My favorite comment from the right came from a young conservative writer, Ramesh Ponnuru of the National Review. "Whatever they may say, conservatives know in their bones that their position is weak," he wrote last autumn. "What these conservatives sense is that, at a level of politics deeper than the fortunes of the political parties, the ground is shifting away from them... . The 2000 election is shaping up not to be a ratification of conservatism, but of Clintonism--and will be even if the Republicans win."
So, is the United States, on balance, better-off now than it was nearly eight years ago? The answer, for most Americans, is yes. Could Clinton have accomplished more? The answer, for this American, is also yes. How you judge Clinton depends on which question you judge to be the more important.
As always with our Bill, we can emphasize the half-full or the half-empty glass. Is American liberalism stronger or weaker as a result of eight years of Clinton? Can Clinton be faulted for tacking further to the right than he tactically needed to? On these questions, you judge him more kindly than I do. It was not inevitable that the Democrats had to lose both houses of Congress in 1994. It was not inevitable that Clinton had to make budget surplus the test of virtue, much less to pledge to retire the entire national debt.
You say that he moved the country both to the right and to the left. On tolerance issues, we have moved to the left. But on the big issues of political economy, the choices today are further to the right than when Clinton took office. In 1992 no politician was talking about paying off the entire national debt. Nobody was talking about privatizing Social Security--even in part. Universal health insurance was on the agenda. The share of GDP devoted to nondefense spending other than Social Security was larger then--it has been steadily cut during the Clinton years. Meanwhile, big money dominates political life to an unprecedented degree, and political participation continues to dwindle.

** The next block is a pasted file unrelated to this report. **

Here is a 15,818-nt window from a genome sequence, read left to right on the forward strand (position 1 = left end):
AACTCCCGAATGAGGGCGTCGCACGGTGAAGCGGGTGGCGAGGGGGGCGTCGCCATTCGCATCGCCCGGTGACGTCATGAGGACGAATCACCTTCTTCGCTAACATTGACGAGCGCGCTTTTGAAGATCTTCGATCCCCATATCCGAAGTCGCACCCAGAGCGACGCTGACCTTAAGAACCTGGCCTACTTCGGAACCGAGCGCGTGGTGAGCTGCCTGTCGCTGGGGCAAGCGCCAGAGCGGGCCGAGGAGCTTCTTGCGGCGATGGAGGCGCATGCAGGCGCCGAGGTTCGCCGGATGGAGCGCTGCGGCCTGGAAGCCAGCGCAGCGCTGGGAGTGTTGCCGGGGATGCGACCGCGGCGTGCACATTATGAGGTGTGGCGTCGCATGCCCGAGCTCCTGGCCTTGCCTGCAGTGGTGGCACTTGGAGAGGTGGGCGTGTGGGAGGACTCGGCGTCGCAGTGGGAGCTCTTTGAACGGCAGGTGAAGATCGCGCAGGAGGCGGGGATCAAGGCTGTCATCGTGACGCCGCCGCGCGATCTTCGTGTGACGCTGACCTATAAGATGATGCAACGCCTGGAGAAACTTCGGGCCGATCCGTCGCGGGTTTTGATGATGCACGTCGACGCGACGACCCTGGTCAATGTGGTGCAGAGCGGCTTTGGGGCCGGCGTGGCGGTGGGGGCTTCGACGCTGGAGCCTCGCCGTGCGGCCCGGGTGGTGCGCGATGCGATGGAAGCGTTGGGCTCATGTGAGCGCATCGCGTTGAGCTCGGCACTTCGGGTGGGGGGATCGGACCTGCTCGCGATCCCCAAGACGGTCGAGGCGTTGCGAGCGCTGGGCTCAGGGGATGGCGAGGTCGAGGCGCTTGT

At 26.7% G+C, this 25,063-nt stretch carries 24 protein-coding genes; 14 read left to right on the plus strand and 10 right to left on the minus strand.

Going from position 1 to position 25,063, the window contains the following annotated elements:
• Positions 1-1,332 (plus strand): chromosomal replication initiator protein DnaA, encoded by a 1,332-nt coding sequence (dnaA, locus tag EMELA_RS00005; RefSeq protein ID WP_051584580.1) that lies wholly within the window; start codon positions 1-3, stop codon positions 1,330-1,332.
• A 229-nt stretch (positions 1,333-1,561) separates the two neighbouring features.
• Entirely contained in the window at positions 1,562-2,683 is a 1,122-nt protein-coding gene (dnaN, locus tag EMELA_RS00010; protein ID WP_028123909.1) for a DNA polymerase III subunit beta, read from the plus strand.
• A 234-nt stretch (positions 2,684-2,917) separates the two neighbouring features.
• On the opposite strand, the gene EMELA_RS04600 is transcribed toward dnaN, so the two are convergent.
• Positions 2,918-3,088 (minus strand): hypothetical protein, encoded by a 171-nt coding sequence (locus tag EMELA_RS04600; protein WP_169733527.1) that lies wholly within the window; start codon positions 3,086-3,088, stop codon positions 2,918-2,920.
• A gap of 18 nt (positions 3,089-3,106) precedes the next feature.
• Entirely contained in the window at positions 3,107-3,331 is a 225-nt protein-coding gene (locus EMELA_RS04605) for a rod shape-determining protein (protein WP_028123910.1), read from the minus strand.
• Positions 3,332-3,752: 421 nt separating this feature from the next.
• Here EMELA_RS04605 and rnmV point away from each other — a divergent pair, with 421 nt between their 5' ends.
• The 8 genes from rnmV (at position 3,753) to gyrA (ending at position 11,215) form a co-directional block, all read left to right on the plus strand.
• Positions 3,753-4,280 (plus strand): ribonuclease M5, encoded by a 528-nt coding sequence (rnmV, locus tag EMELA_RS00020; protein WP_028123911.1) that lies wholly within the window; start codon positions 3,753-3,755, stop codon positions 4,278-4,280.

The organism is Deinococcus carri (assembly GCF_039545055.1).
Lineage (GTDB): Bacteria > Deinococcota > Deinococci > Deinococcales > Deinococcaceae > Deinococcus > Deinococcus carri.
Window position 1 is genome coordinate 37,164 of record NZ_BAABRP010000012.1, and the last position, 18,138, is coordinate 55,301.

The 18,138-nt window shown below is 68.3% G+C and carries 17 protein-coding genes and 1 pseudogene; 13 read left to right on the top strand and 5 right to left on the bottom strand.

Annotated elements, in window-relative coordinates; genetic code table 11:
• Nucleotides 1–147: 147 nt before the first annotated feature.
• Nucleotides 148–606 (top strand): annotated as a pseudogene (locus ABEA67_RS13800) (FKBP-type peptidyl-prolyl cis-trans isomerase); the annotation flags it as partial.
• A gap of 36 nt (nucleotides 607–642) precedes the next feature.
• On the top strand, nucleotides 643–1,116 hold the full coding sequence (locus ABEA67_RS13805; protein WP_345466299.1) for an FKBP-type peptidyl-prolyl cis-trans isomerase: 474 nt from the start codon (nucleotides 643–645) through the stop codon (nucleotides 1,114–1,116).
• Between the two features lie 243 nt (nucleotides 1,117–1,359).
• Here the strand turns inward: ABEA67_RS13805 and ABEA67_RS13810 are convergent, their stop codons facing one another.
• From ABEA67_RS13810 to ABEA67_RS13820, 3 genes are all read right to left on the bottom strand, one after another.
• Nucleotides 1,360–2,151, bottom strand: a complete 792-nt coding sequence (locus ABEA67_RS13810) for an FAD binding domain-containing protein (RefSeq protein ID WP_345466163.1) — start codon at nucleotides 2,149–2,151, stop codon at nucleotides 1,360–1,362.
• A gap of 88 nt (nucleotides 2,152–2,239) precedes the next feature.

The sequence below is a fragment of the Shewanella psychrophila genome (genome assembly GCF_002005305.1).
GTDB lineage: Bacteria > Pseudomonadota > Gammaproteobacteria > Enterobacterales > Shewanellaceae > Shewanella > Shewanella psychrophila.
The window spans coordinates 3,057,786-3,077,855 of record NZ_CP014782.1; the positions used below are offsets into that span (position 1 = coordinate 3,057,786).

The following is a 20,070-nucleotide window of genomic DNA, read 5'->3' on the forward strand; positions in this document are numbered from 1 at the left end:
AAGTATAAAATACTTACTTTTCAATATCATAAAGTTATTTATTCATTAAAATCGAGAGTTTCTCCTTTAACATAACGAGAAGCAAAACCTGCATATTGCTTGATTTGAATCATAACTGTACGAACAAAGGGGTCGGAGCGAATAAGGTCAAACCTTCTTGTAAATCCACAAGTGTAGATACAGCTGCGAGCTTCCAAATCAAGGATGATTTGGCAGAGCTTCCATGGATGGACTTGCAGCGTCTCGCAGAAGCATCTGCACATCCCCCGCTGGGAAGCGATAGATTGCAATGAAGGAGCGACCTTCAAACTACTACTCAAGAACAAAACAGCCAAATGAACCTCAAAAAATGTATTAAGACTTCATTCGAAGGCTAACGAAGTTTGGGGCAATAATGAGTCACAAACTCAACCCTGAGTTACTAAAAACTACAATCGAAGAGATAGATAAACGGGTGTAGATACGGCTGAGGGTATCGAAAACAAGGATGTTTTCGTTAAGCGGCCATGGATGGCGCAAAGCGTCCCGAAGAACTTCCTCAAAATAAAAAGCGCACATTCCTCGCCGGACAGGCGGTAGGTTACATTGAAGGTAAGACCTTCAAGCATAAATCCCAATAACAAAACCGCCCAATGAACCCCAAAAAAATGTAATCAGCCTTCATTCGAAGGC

Yes, the Earned Income Tax Credit and higher minimum wage laws have helped ordinary people--although the latter was foisted on Clinton by Ted Kennedy, Robert Reich, and the unions; it proved too popular for even the Republicans to resist. Even so, inequality continues to widen, despite full employment.
The budget surplus is not, as you claim, mostly the result of the 1993 tax increase on the top-income bracket. It is mostly the result of the 10-year spending cuts in the 1997 budget, together with higher-than-projected growth. You say that the Democrats needed to make strategic corrections on crime, welfare, family policy, defense, and fiscal prudence. I agree. But in each case, Clinton moved further into conservative territory than he needed to. Besides disliking his welfare bill, what do you think of his views on gun laws? Or the death penalty? Or immigrants' rights? Or habeas corpus?